By Patrick MoesJanuary 24, 2020
ST. PAUL, Minn. - The past three years have proved challenging for the St. Paul District's channels and harbors team.
As Mother Nature continues serving up records for volume of water, river flows and sediment, the team responsible for managing the Mississippi River's navigation channel from Minneapolis to Guttenberg, Iowa, is also actively seeking permanent locations along the river to place the dredged material they remove from the mighty Mississippi River.
Paul Machajewski, St. Paul District dredged material manager for the Mississippi River, said he and his team have worked extensively with many of the Corps' federal, state and local partners to find permanent solutions to the district's real estate needs while also considering costs and the impacts to the environment.
These considerations are known as the federal standard. Moreover, they are the guiding principles that help distinguish whether a locale is suitable for placing material or not. Machajewski said it's a balancing act of minimizing environmental impacts while ensuring the organization is being a good steward of tax dollars.
On average, the district removes approximately 1 million cubic yards of dredged material from the navigation channel every year. This is enough material to fill either U.S. Bank
Stadium in Minneapolis or Lambeau Field in Green Bay, Wisconsin. Once the material is removed from the navigation channel, it is placed on a temporary holding site, or island within the Mississippi River, or moved to a transfer site where it sits until it is moved again to a permanent placement site. Handling the material more than once is costly and reduces our resources that could be used to maintain the channel, said Machajewski. In addition to the increased costs, the current sites used to temporarily store the material lack capacity.
To solve the storage problem along the Mighty Mississippi, the district is currently working on plans for Mississippi River pools 2, 4, 5 and 6. While the plans are at different stages on the timeline, the teams managing them are focused on finding solutions that can be realized at the local level, said Bob Edstrom, St. Paul District project manager responsible for the plans in Pools 4, 5 and 6. "Having the public involved early and often in the process is critical," said Edstrom. "Building those partnerships helps the communities understand what we are doing, why we are doing it and what it means to the nation."
Edstrom emphasized the importance of working with the communities and said he finds value in seeking the input of community leaders. Working with communities such as the city of Wabasha, Minnesota, and Winona, Minnesota, have helped Edstrom and his team identify options that could have been missed without the communities' input, said Edstrom.
The best example of working with the communities is the partnership the Corps has with the city of Wabasha, said Edstrom. Collectively, the Corps and city are working together to see if it's feasible to have the city manage the permanent placement of dredged material within their community rather than the Corps. Known locally as the Section 217 agreement, the plan would allow the Corps to pay the city of Wabasha a tipping fee for their work, but it would afford the city more leverage where the material is placed, said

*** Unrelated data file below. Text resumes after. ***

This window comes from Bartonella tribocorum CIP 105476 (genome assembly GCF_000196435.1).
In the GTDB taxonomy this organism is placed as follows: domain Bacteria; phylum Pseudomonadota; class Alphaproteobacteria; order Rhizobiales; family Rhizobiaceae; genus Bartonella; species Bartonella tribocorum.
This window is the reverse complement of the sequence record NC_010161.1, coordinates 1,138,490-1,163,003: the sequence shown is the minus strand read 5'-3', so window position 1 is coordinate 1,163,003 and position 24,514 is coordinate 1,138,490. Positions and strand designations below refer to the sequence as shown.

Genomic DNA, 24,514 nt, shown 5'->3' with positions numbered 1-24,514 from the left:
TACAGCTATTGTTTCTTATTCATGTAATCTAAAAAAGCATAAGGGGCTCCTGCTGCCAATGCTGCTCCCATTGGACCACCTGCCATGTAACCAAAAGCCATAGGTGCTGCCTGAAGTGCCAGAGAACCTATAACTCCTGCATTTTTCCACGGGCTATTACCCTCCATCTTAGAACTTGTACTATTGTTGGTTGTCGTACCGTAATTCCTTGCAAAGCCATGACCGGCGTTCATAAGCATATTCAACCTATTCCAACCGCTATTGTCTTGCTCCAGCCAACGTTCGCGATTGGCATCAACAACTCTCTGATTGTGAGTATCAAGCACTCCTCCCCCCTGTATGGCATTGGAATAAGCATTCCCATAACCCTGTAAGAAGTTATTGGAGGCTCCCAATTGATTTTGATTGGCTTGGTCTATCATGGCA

Edstrom. He added that the agreement is still in the early stages, but he is optimistic that they can find a win-win solution for everyone involved.
The solution, if realized, would be a first for the district and one of the first in the nation. Edstrom said he was not aware of similar plan created for the management of dredged material on an inland waterway such as the
Mississippi River. The handful of locations where the agreement has been realized are all ports, said Edstrom. "We are truly revolutionizing the way we do business," he said. "This agreement would save tax dollars while ensuring commerce continues moving on the Upper Mississippi River."
In addition to saving tax dollars, Machajewski said the team has been working with its partners to find more opportunities for the beneficial use of the dredged material. The St. Paul District currently has around 10 sites located near the river where people can take the material for free. Machajewski said the material can be used for a variety of activities to include winter road maintenance, construction fill material, environmental habitat projects on the river and more. "We do our best to promote the free use of dredged material, but we often find ourselves dredging up more material than people, or communities, need," he said.
In an effort to drum up more awareness for the beneficial use of dredged material and to identify more options, district staff recently established a working group with a variety of partners within the region. Machajewski said Zach Kimmel, St. Paul District channel coordinator for the Mississippi River, is leading the district's effort to identify more options for the use of dredged material. Machajewski said it's too soon to speculate on the potential outcomes of the working group, but he did say he's excited about the possibilities.
"At the end of the day, it's all about finding solutions and building partnerships," concluded Edstrom. "We are working daily to revolutionize the way we plan and implement projects in the Upper Midwest."